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Characteristics of Non-Responders in Diabetic Retinopathy

Halim, Sandra; (2023) Characteristics of Non-Responders in Diabetic Retinopathy. Doctoral thesis (Ph.D), UCL (University College London). Green open access

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Abstract

Diabetic retinopathy (DR) is the commonest microvascular complication of diabetes and the commonest cause of preventable blindness in working-aged adults globally. The prevalence of diabetes worldwide is rising rapidly. A systematic review on DR prevalence ascertained by retinal photography was done. Despite new developments in therapies of sight-threatening DR (STDR) with the advent of anti-vascular endothelial growth factor agents, a large proportion of patients with STDR do not respond adequately to best available therapy and continue to progress. Currently, there is limited data on both systemic and local risk factors that cause non-response. This thesis looked at local and systemic biomarkers that explain onset of DR, response of diabetic macular oedema (DMO) to treatment and explored whether site of retinal neovascularisation is a predictor of response and also the relation to capillary non-perfusion (CNP). A panel of systemic circulating and demographical biomarkers were identified which detected the presence of DR with area under curve of 0.9549. These must be further validated before it is incorporated into future predictive models. The functional and anatomical biomarkers of DMO non-responders to aflibercept were also evaluated. The chapter on neovascularisation topography in proliferative diabetic retinopathy (PDR) showed that neovascularisation on the optic disc is more resistant to treatment to both aflibercept and pan-retinal photocoagulation. As CNP precedes neovascularisation, it was investigated whether the location of CNP influenced the outcome of neovascularisation post therapy and the effect of treatment on CNP was investigated. There was no improvement of CNP with aflibercept therapy, suggesting that its effects on neovascularisation regression were independent of its effects on CNP. Although no correlation was found between CNP and neovascularisation or neovascularisation outcome, there was a correlation between central CNP and functional outcomes of PDR in the form of low luminance visual acuity and contrast sensitivity.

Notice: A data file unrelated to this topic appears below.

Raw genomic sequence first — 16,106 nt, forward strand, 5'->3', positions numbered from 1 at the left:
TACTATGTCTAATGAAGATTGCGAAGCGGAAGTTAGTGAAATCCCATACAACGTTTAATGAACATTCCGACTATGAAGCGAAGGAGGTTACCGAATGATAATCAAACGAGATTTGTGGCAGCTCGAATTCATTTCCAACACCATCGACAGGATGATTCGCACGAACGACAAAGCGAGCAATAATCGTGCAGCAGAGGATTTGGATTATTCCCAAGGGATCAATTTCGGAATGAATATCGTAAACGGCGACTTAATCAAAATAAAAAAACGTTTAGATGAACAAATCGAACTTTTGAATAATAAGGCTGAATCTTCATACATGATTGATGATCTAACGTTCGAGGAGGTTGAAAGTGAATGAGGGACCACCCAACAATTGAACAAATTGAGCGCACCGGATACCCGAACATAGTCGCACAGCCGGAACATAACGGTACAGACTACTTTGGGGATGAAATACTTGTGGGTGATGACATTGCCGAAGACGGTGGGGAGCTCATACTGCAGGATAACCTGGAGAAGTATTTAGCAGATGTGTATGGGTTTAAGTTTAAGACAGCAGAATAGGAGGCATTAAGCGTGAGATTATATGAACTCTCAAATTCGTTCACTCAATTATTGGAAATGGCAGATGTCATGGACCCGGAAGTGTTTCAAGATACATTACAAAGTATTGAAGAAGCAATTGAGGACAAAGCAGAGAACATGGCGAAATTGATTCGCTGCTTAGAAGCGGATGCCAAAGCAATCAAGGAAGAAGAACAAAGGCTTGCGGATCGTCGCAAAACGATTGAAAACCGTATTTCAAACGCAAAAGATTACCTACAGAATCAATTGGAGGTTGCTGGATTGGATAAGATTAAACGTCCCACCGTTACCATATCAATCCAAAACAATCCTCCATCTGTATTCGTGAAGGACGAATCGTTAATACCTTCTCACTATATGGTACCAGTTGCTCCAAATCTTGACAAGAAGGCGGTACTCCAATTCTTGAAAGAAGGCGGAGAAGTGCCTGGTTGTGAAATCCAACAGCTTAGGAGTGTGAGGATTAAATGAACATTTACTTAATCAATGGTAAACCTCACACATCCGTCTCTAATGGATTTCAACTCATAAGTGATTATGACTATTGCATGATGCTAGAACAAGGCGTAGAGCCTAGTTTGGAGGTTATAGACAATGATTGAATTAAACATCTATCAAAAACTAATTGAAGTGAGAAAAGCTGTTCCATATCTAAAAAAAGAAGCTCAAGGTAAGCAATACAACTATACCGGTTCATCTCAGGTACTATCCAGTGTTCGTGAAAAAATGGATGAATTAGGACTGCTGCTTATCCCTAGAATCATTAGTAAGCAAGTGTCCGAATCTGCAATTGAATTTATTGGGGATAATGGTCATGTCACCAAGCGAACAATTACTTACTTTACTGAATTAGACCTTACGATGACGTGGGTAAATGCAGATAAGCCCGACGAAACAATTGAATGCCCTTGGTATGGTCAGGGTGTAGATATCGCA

Type: Thesis (Doctoral)
Qualification: Ph.D
Title: Characteristics of Non-Responders in Diabetic Retinopathy
Open access status: An open access version is available from UCL Discovery
Language: English
Additional information: Copyright © The Author 2023. Original content in this thesis is licensed under the terms of the Creative Commons Attribution-NonCommercial 4.0 International (CC BY-NC 4.0) Licence (https://creativecommons.org/licenses/by-nc/4.0/). Any third-party copyright material present remains the property of its respective owner(s) and is licensed under its existing terms. Access may initially be restricted at the author’s request.
UCL classification: UCL
UCL > Provost and Vice Provost Offices > School of Life and Medical Sciences
UCL > Provost and Vice Provost Offices > School of Life and Medical Sciences > Faculty of Brain Sciences
UCL > Provost and Vice Provost Offices > School of Life and Medical Sciences > Faculty of Brain Sciences > Institute of Ophthalmology
URI: https://discovery.ucl.ac.uk/id/eprint/10184259
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